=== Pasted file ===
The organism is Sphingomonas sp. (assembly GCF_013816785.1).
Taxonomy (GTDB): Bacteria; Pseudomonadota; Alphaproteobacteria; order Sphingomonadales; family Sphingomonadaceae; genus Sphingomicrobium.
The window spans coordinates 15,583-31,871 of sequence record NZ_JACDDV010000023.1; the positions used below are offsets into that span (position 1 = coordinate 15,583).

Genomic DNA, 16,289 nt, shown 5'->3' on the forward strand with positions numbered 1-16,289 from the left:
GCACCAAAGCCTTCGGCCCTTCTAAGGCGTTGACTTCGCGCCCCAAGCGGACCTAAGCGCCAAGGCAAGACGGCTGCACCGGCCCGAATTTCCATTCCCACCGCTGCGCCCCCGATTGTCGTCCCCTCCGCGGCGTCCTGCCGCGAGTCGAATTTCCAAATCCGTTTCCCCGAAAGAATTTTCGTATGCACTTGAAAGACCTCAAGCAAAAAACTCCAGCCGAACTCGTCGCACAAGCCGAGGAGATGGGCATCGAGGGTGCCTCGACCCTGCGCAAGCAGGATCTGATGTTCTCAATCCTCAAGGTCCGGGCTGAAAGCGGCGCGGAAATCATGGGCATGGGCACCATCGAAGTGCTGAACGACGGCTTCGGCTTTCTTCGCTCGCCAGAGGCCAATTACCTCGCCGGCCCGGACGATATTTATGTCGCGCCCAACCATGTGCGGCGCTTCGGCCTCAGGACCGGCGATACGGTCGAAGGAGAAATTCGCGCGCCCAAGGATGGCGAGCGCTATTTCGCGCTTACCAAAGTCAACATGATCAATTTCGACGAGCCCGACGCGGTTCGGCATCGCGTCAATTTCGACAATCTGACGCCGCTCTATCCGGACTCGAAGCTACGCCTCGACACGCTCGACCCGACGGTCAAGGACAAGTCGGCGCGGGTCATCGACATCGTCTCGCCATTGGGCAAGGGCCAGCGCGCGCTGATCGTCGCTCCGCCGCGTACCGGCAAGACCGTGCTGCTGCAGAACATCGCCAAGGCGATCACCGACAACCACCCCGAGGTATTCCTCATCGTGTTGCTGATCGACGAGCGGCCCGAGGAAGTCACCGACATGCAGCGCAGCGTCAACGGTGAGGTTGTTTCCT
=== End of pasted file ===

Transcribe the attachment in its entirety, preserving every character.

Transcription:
The organism is Sphingomonas sp. (assembly GCF_013816785.1).
Taxonomy (GTDB): Bacteria; Pseudomonadota; Alphaproteobacteria; order Sphingomonadales; family Sphingomonadaceae; genus Sphingomicrobium.
The window spans coordinates 15,583-31,871 of sequence record NZ_JACDDV010000023.1; the positions used below are offsets into that span (position 1 = coordinate 15,583).

Genomic DNA, 16,289 nt, shown 5'->3' on the forward strand with positions numbered 1-16,289 from the left:
GCACCAAAGCCTTCGGCCCTTCTAAGGCGTTGACTTCGCGCCCCAAGCGGACCTAAGCGCCAAGGCAAGACGGCTGCACCGGCCCGAATTTCCATTCCCACCGCTGCGCCCCCGATTGTCGTCCCCTCCGCGGCGTCCTGCCGCGAGTCGAATTTCCAAATCCGTTTCCCCGAAAGAATTTTCGTATGCACTTGAAAGACCTCAAGCAAAAAACTCCAGCCGAACTCGTCGCACAAGCCGAGGAGATGGGCATCGAGGGTGCCTCGACCCTGCGCAAGCAGGATCTGATGTTCTCAATCCTCAAGGTCCGGGCTGAAAGCGGCGCGGAAATCATGGGCATGGGCACCATCGAAGTGCTGAACGACGGCTTCGGCTTTCTTCGCTCGCCAGAGGCCAATTACCTCGCCGGCCCGGACGATATTTATGTCGCGCCCAACCATGTGCGGCGCTTCGGCCTCAGGACCGGCGATACGGTCGAAGGAGAAATTCGCGCGCCCAAGGATGGCGAGCGCTATTTCGCGCTTACCAAAGTCAACATGATCAATTTCGACGAGCCCGACGCGGTTCGGCATCGCGTCAATTTCGACAATCTGACGCCGCTCTATCCGGACTCGAAGCTACGCCTCGACACGCTCGACCCGACGGTCAAGGACAAGTCGGCGCGGGTCATCGACATCGTCTCGCCATTGGGCAAGGGCCAGCGCGCGCTGATCGTCGCTCCGCCGCGTACCGGCAAGACCGTGCTGCTGCAGAACATCGCCAAGGCGATCACCGACAACCACCCCGAGGTATTCCTCATCGTGTTGCTGATCGACGAGCGGCCCGAGGAAGTCACCGACATGCAGCGCAGCGTCAACGGTGAGGTTGTTTCCT